FTC Settlement Provides Guidance Regarding an App’s Collection of Geolocation Data, When Data Collection and Sharing May Begin, and Privacy Representations in a License Agreement
A recent FTC settlement provides some illuminating guidance for app developers and publishers regarding the sharing of geolocation data, when an app may begin collecting and sharing data, and privacy representations made in a license agreement or similar document. In re Goldenshores Technologies, LLC. This settlement is the first to impose substantial conditions upon the collection of location data, including a disclosure as to why the information is being collected, and provides insight into the FTC’s view of how its guidance from its March 2012 report, Protecting Consumer Privacy in an Era of Rapid Change (“2012 Privacy Report”) and February 2013 report, Mobile Privacy Disclosures: Building Trust Through Transparency (“Mobile Privacy Report”), should be executed.
The FTC’s Allegations
Although the Android platform provided notice to users that the app requested “permissions” to access location information, the FTC alleged that notice did not indicate that the app would share the information with third parties. Additionally, the FTC alleged that the app required users to accept an EULA before being permitted to use the app – but the app transmitted device information even before the user accepted or refused the terms of the EULA.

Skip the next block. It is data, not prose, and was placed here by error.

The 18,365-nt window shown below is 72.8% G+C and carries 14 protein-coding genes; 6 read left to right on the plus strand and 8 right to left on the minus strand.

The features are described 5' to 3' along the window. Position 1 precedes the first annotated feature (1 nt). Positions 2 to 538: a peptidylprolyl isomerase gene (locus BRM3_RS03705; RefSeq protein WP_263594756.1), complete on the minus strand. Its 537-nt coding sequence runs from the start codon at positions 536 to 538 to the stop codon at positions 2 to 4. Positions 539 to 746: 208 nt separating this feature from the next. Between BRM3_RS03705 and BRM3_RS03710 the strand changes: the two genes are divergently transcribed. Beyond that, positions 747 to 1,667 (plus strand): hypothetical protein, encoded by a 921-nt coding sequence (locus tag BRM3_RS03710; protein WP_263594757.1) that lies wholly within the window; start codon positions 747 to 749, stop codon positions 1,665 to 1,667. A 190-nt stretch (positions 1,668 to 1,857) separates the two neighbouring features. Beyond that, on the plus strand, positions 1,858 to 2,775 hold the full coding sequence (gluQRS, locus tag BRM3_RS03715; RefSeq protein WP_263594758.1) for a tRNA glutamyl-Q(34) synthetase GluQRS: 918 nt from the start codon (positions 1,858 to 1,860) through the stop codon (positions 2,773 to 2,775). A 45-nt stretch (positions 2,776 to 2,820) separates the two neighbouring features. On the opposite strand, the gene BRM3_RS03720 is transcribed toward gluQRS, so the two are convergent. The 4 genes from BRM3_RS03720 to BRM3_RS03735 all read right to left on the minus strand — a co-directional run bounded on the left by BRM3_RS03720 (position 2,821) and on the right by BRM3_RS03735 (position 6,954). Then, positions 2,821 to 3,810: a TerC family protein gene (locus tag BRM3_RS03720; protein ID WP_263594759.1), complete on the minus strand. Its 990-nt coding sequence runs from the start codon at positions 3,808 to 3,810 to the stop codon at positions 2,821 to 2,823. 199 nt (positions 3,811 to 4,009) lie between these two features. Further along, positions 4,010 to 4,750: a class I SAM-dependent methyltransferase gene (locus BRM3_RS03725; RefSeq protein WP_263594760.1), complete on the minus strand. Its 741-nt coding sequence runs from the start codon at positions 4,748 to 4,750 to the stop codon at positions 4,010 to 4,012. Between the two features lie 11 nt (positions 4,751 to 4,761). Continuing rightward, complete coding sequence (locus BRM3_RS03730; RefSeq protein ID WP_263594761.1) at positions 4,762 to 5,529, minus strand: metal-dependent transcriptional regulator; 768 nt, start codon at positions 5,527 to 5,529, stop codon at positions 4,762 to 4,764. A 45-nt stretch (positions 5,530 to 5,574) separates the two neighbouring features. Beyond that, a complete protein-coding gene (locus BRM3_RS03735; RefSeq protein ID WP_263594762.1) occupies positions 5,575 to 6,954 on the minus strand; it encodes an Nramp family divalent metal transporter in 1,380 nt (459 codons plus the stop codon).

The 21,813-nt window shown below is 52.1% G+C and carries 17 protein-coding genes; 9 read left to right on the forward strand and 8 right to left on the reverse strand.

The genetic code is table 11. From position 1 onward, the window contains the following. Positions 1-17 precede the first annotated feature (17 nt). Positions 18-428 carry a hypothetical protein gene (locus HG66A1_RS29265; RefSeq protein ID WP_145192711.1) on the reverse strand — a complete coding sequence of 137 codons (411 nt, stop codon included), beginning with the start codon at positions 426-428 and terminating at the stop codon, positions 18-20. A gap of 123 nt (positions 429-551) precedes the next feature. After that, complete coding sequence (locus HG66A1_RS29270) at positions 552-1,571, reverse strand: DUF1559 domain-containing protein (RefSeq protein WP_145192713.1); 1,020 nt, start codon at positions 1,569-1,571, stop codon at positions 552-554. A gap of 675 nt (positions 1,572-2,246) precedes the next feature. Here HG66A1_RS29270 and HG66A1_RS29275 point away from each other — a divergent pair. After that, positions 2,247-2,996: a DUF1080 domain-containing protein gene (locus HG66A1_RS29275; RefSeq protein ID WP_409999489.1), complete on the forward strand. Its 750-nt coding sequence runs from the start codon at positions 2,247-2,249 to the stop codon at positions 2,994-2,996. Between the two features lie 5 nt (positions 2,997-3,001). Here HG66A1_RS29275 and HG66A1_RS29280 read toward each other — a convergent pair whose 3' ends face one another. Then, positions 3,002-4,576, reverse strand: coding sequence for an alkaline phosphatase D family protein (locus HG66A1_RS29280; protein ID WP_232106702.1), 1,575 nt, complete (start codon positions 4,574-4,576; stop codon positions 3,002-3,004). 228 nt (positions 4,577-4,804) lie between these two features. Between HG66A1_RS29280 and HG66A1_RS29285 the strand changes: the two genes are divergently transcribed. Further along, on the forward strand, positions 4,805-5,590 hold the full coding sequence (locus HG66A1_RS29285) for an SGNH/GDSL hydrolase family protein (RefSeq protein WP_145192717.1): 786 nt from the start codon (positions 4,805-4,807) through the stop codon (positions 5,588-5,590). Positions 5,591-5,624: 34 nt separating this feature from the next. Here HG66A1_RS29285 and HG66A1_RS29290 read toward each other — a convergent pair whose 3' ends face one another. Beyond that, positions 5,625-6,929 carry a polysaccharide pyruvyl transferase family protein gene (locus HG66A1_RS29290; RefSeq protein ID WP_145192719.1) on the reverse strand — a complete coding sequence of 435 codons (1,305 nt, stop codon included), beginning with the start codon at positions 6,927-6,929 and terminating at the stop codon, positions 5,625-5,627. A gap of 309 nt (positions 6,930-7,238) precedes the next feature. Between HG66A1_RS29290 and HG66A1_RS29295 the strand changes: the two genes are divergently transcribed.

Consent Agreement Terms
The FTC’s consent agreement with the app developer requires that the app developer, amongst other things:
- Delete all personal information about individual consumers that it collected from users of the app prior to the date of issuance of the order.
- Provide a copy of the order for five years to current and future principals, officers, directors, and managers; and to employees, agents, and representatives having responsibilities with respect to the subject matter of the Consent Order.
- Additionally, the app developer’s principal must provide the FTC with updates for ten years regarding changes regarding his business affiliation or employment.
Guidance from the Settlement
When considering the FTC’s allegations and the settlement terms, certain guidance for app developers and publishers may be distilled:
- An app platform’s disclosure of requested app permissions (such as access to location information) is not sufficient to disclose to the user that information accessed through those permissions would be shared with third parties, such as advertisers.
- If an app seeks a user’s express agreement to an EULA or similar document, the app must not begin collecting or sharing information until the user’s agreement is obtained. If information is collected or shared before the user’s agreement is obtained (e.g., while the user is viewing the EULA), the option to reject the agreement is “illusory.”
- The FTC may look to an app’s EULA for representations about information sharing – to the extent that representations are made about information sharing practices in that document, those representations must be accurate.